South Korean authorities have detected the H5N1 strain of bird flu in cats at two animal shelters in Seoul.
A cat at an animal shelter in Gwanak-gu died after showing respiratory symptoms, the Korean Herald reported on Monday; test results confirmed the cat was infected with the highly pathogenic H5N1 bird flu strain.
A week ago, South Korea’s Ministry of Agriculture, Food, and Rural Affairs (MAFRA) confirmed a bird flu outbreak at another shelter in Seoul. Authorities confirmed two cats died from bird flu, and added that 38 cats who also died at the shelter were being tested.
Though the H5N1 strain of bird flu has mostly spread among farm and wild birds, outbreaks have recently been reported globally in mammals such as humans, cats, mink, and otters.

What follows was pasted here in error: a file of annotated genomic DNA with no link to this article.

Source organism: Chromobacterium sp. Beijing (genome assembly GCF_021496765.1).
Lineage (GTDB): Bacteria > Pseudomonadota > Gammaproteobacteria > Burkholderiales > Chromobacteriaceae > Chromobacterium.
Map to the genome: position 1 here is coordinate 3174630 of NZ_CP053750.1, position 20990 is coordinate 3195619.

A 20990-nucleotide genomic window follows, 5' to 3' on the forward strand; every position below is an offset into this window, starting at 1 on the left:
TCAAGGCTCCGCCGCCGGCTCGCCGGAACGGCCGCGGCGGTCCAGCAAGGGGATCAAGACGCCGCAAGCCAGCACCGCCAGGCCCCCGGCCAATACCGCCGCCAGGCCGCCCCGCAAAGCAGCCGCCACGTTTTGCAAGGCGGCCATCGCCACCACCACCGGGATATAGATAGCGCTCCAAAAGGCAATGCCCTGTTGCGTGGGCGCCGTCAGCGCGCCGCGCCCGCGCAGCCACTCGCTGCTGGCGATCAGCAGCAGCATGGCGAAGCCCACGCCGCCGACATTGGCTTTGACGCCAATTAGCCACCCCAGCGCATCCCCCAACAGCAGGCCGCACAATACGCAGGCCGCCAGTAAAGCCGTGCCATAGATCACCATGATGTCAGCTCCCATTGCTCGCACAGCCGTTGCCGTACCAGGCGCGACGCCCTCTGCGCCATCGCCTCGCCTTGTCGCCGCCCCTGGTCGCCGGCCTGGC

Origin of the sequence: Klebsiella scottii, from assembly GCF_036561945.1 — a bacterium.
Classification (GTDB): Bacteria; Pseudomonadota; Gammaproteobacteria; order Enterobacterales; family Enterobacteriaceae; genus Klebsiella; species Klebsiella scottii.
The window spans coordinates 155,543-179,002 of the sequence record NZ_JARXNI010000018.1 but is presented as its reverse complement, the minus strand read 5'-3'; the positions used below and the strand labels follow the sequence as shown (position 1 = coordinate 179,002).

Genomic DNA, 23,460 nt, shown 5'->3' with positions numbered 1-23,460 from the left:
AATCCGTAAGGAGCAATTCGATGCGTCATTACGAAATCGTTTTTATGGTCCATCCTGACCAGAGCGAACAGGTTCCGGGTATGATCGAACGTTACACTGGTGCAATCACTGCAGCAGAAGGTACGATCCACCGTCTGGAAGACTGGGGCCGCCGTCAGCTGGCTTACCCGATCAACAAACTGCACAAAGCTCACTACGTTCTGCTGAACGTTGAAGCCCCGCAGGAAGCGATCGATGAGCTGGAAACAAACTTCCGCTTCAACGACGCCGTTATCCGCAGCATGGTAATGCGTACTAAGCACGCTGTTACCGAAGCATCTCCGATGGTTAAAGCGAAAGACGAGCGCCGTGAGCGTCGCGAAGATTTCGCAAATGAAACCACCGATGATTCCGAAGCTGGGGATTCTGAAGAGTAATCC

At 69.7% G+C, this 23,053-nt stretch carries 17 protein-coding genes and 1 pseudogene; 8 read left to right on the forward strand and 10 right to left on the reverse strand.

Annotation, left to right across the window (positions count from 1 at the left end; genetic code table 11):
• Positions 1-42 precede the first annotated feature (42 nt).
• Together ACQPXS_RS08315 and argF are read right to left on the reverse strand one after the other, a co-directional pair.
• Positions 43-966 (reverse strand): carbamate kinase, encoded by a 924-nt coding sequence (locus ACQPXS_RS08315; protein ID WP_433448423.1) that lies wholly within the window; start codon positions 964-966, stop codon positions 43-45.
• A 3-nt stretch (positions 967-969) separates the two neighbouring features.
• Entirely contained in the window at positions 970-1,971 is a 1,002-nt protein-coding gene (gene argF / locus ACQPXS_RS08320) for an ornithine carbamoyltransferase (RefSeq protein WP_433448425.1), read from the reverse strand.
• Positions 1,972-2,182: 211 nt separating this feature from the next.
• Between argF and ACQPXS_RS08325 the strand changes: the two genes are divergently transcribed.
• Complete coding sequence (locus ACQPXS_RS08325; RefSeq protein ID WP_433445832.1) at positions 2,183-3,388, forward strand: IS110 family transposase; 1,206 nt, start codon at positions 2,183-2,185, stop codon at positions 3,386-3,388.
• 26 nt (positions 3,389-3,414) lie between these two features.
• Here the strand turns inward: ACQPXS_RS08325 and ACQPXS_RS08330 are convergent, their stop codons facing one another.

“The avian influenza epidemic has reached unprecedented magnitude, killing millions of birds, threatening to wipe out endangered species, and now cats are dying from the virus across different continents,” Wendla Beyer, policy coordinator at animal welfare organization Four Paws, said.
Beyer linked the rise of the highly pathogenic bird flu virus to the intensification of the animal farm sector, arguing that intensive farming has accelerated the circulation and mutation of the virus.
By the end of 2022, sixty-seven countries had reported H5N1 bird flu outbreaks, resulting in the killing of 131 million farm and wild birds, according to the World Organisation for Animal Health.Donate